Def3 became def to me in 2014 with "Wildlif3." He'd been around for a minute before that but linking up with Factor for production made the difference and made me decide to check him out and share the results with the RR audience. That first impression was a good one so I'm back for a second go-around with "Small World," even though this time he's working with a producer named Late Night Radio. All good things must come to an end though and no matter how big you are you can't get DJ Premier or Pete Rock to produce every album you do (let alone every track on it in most cases). This time the formula has flipped - instead of a good producer introducing me to a good rapper I'm looking to see if a good rapper can introduce me to a good producer.
I'm happy to say that for three quarters of an hour LNR doesn't disappoint, and he gets to flex with some big guns on the title track very early on. Def3 brought in Del the Funky Homosapien and Moka Only to spit on the song, which leaves every chance for him to be upstaged and I'd be lying if I said Mr. 3030 doesn't make good on that scenario. "When you're full of bull it results in more s--t" quips Del, but the song is most certainly not. Def3 might be surplanted by the heavyweight guests but he's not knocked completely out of the frame to the point you won't remember he was on the track.
The good news is that Def3 immediately makes up for it on "Serenity," a very personal track which lays bare his thoughts about family and loved ones over a track that's perhaps surprisingly upbeat. "Headnod" fits it well. He's spitting some serious bars and thoughts but the track still comes across bumpable and uplifting. It makes me harken back to my own amateur mixtape days in college as the kind of joint I'd think "I gotta share this with someone - it's too dope to keep to myself."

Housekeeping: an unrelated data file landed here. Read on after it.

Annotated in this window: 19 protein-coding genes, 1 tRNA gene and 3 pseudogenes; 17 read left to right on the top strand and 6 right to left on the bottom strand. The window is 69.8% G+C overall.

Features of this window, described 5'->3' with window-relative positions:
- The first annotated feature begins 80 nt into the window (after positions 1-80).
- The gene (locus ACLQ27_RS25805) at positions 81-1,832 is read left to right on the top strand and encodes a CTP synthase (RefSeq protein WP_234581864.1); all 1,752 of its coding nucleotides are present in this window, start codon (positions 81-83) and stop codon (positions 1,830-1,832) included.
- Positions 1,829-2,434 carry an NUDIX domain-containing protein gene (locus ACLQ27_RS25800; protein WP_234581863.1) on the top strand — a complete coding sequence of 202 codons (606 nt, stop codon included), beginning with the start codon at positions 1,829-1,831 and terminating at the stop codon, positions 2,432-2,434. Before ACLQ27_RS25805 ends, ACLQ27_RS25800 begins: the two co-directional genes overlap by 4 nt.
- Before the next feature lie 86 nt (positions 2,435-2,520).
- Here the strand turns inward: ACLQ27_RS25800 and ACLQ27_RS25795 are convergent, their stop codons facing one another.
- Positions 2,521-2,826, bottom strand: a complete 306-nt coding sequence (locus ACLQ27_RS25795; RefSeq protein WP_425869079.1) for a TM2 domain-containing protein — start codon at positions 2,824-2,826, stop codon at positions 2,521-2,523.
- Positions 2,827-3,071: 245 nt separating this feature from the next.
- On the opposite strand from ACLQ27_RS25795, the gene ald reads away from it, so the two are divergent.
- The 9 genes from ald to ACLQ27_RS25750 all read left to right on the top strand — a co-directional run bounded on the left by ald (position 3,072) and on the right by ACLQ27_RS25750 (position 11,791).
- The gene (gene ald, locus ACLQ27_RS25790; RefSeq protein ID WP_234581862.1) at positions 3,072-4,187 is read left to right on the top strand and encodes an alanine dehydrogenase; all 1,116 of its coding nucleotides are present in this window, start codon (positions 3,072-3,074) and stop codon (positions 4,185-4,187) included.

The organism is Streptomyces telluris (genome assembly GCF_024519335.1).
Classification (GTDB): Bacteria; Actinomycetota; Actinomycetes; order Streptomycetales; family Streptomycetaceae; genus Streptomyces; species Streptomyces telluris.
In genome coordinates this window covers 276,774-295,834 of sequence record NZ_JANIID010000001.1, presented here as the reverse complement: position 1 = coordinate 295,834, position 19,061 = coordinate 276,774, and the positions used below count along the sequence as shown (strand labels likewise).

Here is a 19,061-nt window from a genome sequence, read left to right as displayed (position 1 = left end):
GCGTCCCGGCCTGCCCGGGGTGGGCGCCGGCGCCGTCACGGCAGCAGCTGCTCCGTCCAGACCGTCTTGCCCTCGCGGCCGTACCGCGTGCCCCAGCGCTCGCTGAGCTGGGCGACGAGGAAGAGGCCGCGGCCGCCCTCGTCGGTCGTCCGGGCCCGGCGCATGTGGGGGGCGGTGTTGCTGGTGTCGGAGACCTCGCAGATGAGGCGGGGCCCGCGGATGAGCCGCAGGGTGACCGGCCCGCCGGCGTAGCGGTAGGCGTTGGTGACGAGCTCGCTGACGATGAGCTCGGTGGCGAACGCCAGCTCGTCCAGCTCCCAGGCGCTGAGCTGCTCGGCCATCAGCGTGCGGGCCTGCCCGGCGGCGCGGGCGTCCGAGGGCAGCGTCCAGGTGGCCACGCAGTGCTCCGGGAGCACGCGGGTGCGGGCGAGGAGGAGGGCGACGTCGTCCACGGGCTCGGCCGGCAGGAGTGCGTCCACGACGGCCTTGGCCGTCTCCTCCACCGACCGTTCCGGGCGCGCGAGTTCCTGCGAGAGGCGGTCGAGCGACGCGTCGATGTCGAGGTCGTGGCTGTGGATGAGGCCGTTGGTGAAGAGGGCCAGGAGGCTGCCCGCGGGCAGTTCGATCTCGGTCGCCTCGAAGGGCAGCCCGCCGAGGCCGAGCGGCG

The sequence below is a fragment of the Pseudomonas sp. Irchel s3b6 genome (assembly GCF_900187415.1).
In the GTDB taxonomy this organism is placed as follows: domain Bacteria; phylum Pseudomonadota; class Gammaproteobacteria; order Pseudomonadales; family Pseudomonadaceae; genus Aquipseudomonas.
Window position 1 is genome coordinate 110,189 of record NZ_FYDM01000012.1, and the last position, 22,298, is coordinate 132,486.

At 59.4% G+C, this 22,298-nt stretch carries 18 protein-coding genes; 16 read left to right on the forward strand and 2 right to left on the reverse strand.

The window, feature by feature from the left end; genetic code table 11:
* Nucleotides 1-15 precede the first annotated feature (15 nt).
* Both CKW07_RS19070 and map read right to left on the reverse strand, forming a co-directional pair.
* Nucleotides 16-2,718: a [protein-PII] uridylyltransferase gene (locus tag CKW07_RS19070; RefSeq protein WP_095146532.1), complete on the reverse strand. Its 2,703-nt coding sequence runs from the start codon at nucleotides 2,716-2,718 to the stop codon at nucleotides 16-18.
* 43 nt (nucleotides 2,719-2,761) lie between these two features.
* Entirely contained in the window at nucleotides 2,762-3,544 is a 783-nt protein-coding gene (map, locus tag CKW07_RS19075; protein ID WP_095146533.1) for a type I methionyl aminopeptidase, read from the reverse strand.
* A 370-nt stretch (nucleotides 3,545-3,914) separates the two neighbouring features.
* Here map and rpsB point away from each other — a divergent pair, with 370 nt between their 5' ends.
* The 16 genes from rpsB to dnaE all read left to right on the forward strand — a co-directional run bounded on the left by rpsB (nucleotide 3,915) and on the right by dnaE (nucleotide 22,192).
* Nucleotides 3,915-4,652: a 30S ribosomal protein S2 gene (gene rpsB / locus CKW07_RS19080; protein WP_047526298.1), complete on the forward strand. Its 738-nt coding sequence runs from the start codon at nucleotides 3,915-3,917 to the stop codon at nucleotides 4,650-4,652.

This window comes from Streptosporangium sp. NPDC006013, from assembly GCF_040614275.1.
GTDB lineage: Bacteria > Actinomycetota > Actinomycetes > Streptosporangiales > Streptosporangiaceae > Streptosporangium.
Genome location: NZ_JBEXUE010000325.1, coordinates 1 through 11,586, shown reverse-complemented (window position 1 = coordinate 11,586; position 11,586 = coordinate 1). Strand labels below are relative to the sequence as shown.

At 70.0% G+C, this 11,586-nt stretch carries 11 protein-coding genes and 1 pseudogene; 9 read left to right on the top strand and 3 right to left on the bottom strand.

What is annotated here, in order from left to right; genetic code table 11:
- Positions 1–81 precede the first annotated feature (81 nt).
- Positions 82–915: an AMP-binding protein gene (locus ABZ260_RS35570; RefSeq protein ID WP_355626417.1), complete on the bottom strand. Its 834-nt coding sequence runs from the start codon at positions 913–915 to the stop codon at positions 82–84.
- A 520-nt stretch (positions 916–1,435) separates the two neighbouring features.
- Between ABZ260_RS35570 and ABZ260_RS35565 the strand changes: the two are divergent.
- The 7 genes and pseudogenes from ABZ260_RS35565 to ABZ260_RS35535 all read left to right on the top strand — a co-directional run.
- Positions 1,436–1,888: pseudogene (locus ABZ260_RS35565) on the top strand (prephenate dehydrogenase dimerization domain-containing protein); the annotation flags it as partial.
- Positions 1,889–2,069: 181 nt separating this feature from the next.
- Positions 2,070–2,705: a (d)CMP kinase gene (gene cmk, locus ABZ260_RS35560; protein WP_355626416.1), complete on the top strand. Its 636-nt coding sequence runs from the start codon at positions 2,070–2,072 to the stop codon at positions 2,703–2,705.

"Small World" swings between these ends of the pendulum in ways that might be perplexing from a less skilled rapper or producer. Even though Def3 is good enough to not need any assists to make a quality album, he has stocked this album with a slew of big name guests that anybody reading the back cover at a record store will instantly notice. Metty from Sweatshop Union is on "Big Picture," Dr. Oop (Droop Capone) is on "S.O.S." and "Sing" is positively overloaded with talent as Masta Ace and ProbCause drop bars while Skratch Bastid lives up to his name between every verse.
Ultimately it just makes me appreciate more the moments that Def3 gets the majority of the spotlight and doesn't have to share, such as the heartfelt message he delivers on "Life's a Trip." Sure Clark Smith is on this one too so I can't say Def3 is totally solo but since the focus isn't being diverted away by big names like Del and Masta Ace I'll take it.
"I don't care if they love me or hate me but don't under-es-ti-mate me
I'm a wild child of the 80's that's the opposite of lazy
Hustle daily to get the gravy in a world that's gone crazy
Dreamin of a day I'm swazy and wavin from a Mercedes
But I'm grateful nonetheless for every day that I've been blessed
So even when I'm +Stressed Out+ like A Tribe Called Quest, I'm best
I'm anti-beast and find my beauty in the beats
Cause it's our job to teach the weak before this culture is deceased"
Even though I wouldn't go as far as saying Late Night Radio is as good as Factor I also wouldn't be as negative as saying he's not a worthy successor. There's no track on "Small World" that I regretted playing or wished to skip over on a second listen, and throwing on a remix of "Carry On" was a nice touch since the beats are almost completely distinct from each other. Even though Def3 has a song on the album called "Something Missing" you'll have a hard time figuring out what that is.
Music Vibes: 7.5 of 10 Lyric Vibes: 8 of 10 TOTAL Vibes: 7.5 of 10
Originally posted: August 8, 2017